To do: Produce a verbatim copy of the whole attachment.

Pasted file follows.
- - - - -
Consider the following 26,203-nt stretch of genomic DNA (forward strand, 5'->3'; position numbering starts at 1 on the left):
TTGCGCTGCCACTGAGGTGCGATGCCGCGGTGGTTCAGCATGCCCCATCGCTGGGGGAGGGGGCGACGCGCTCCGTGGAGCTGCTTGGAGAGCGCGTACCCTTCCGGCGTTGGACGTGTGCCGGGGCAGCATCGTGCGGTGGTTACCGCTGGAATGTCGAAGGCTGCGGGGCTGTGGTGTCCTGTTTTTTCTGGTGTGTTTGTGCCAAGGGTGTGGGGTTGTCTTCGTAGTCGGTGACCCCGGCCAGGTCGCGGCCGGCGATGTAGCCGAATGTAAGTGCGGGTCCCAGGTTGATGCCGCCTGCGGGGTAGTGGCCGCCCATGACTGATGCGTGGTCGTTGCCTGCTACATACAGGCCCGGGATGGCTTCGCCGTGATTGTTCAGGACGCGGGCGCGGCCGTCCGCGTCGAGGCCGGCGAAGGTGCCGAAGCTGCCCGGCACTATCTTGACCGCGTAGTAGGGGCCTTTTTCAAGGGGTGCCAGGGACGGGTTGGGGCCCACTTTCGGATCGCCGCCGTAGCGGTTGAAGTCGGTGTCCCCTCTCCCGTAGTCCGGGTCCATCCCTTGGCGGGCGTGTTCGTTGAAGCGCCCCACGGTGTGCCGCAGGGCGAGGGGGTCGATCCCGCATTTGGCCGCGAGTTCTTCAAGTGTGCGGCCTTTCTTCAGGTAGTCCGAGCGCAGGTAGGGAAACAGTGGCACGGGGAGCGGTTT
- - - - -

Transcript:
Consider the following 26,203-nt stretch of genomic DNA (forward strand, 5'->3'; position numbering starts at 1 on the left):
TTGCGCTGCCACTGAGGTGCGATGCCGCGGTGGTTCAGCATGCCCCATCGCTGGGGGAGGGGGCGACGCGCTCCGTGGAGCTGCTTGGAGAGCGCGTACCCTTCCGGCGTTGGACGTGTGCCGGGGCAGCATCGTGCGGTGGTTACCGCTGGAATGTCGAAGGCTGCGGGGCTGTGGTGTCCTGTTTTTTCTGGTGTGTTTGTGCCAAGGGTGTGGGGTTGTCTTCGTAGTCGGTGACCCCGGCCAGGTCGCGGCCGGCGATGTAGCCGAATGTAAGTGCGGGTCCCAGGTTGATGCCGCCTGCGGGGTAGTGGCCGCCCATGACTGATGCGTGGTCGTTGCCTGCTACATACAGGCCCGGGATGGCTTCGCCGTGATTGTTCAGGACGCGGGCGCGGCCGTCCGCGTCGAGGCCGGCGAAGGTGCCGAAGCTGCCCGGCACTATCTTGACCGCGTAGTAGGGGCCTTTTTCAAGGGGTGCCAGGGACGGGTTGGGGCCCACTTTCGGATCGCCGCCGTAGCGGTTGAAGTCGGTGTCCCCTCTCCCGTAGTCCGGGTCCATCCCTTGGCGGGCGTGTTCGTTGAAGCGCCCCACGGTGTGCCGCAGGGCGAGGGGGTCGATCCCGCATTTGGCCGCGAGTTCTTCAAGTGTGCGGCCTTTCTTCAGGTAGTCCGAGCGCAGGTAGGGAAACAGTGGCACGGGGAGCGGTTT